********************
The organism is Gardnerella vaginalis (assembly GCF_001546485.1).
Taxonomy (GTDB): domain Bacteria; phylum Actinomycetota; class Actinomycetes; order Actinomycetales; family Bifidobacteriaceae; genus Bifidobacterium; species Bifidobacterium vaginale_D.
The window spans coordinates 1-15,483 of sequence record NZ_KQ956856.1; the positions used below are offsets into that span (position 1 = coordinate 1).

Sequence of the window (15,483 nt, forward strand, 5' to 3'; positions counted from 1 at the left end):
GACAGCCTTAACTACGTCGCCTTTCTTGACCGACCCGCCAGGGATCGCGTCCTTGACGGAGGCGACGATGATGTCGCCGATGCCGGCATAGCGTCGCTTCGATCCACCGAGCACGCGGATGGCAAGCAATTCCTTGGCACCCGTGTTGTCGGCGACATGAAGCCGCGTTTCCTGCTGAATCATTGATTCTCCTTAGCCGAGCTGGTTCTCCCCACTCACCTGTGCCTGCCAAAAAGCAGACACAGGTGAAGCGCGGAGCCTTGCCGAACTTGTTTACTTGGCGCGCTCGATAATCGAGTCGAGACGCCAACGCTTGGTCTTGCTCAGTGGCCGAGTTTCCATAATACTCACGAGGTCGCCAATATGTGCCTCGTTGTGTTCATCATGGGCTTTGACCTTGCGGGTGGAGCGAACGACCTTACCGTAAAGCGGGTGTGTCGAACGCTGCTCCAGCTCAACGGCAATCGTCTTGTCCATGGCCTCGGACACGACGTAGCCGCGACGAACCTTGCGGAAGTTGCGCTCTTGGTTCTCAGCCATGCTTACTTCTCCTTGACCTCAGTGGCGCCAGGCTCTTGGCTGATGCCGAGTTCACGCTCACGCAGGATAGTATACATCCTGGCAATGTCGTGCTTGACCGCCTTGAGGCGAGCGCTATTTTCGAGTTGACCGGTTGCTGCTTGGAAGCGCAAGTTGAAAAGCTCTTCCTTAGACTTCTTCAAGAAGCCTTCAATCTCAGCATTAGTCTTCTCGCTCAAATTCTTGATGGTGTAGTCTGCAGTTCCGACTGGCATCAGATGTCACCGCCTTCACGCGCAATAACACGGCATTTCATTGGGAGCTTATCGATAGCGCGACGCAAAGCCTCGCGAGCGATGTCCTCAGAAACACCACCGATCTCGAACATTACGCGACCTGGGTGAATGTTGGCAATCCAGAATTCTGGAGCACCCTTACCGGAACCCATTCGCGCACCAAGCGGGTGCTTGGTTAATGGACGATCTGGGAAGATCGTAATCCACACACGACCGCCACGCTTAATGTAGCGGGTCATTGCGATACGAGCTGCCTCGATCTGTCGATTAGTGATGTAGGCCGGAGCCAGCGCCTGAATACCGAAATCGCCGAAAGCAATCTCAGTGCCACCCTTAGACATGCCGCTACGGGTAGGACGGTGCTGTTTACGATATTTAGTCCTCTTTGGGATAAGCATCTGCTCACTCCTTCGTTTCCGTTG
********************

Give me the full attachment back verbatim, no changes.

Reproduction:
The organism is Gardnerella vaginalis (assembly GCF_001546485.1).
Taxonomy (GTDB): domain Bacteria; phylum Actinomycetota; class Actinomycetes; order Actinomycetales; family Bifidobacteriaceae; genus Bifidobacterium; species Bifidobacterium vaginale_D.
The window spans coordinates 1-15,483 of sequence record NZ_KQ956856.1; the positions used below are offsets into that span (position 1 = coordinate 1).

Sequence of the window (15,483 nt, forward strand, 5' to 3'; positions counted from 1 at the left end):
GACAGCCTTAACTACGTCGCCTTTCTTGACCGACCCGCCAGGGATCGCGTCCTTGACGGAGGCGACGATGATGTCGCCGATGCCGGCATAGCGTCGCTTCGATCCACCGAGCACGCGGATGGCAAGCAATTCCTTGGCACCCGTGTTGTCGGCGACATGAAGCCGCGTTTCCTGCTGAATCATTGATTCTCCTTAGCCGAGCTGGTTCTCCCCACTCACCTGTGCCTGCCAAAAAGCAGACACAGGTGAAGCGCGGAGCCTTGCCGAACTTGTTTACTTGGCGCGCTCGATAATCGAGTCGAGACGCCAACGCTTGGTCTTGCTCAGTGGCCGAGTTTCCATAATACTCACGAGGTCGCCAATATGTGCCTCGTTGTGTTCATCATGGGCTTTGACCTTGCGGGTGGAGCGAACGACCTTACCGTAAAGCGGGTGTGTCGAACGCTGCTCCAGCTCAACGGCAATCGTCTTGTCCATGGCCTCGGACACGACGTAGCCGCGACGAACCTTGCGGAAGTTGCGCTCTTGGTTCTCAGCCATGCTTACTTCTCCTTGACCTCAGTGGCGCCAGGCTCTTGGCTGATGCCGAGTTCACGCTCACGCAGGATAGTATACATCCTGGCAATGTCGTGCTTGACCGCCTTGAGGCGAGCGCTATTTTCGAGTTGACCGGTTGCTGCTTGGAAGCGCAAGTTGAAAAGCTCTTCCTTAGACTTCTTCAAGAAGCCTTCAATCTCAGCATTAGTCTTCTCGCTCAAATTCTTGATGGTGTAGTCTGCAGTTCCGACTGGCATCAGATGTCACCGCCTTCACGCGCAATAACACGGCATTTCATTGGGAGCTTATCGATAGCGCGACGCAAAGCCTCGCGAGCGATGTCCTCAGAAACACCACCGATCTCGAACATTACGCGACCTGGGTGAATGTTGGCAATCCAGAATTCTGGAGCACCCTTACCGGAACCCATTCGCGCACCAAGCGGGTGCTTGGTTAATGGACGATCTGGGAAGATCGTAATCCACACACGACCGCCACGCTTAATGTAGCGGGTCATTGCGATACGAGCTGCCTCGATCTGTCGATTAGTGATGTAGGCCGGAGCCAGCGCCTGAATACCGAAATCGCCGAAAGCAATCTCAGTGCCACCCTTAGACATGCCGCTACGGGTAGGACGGTGCTGTTTACGATATTTAGTCCTCTTTGGGATAAGCATCTGCTCACTCCTTCGTTTCCGTTG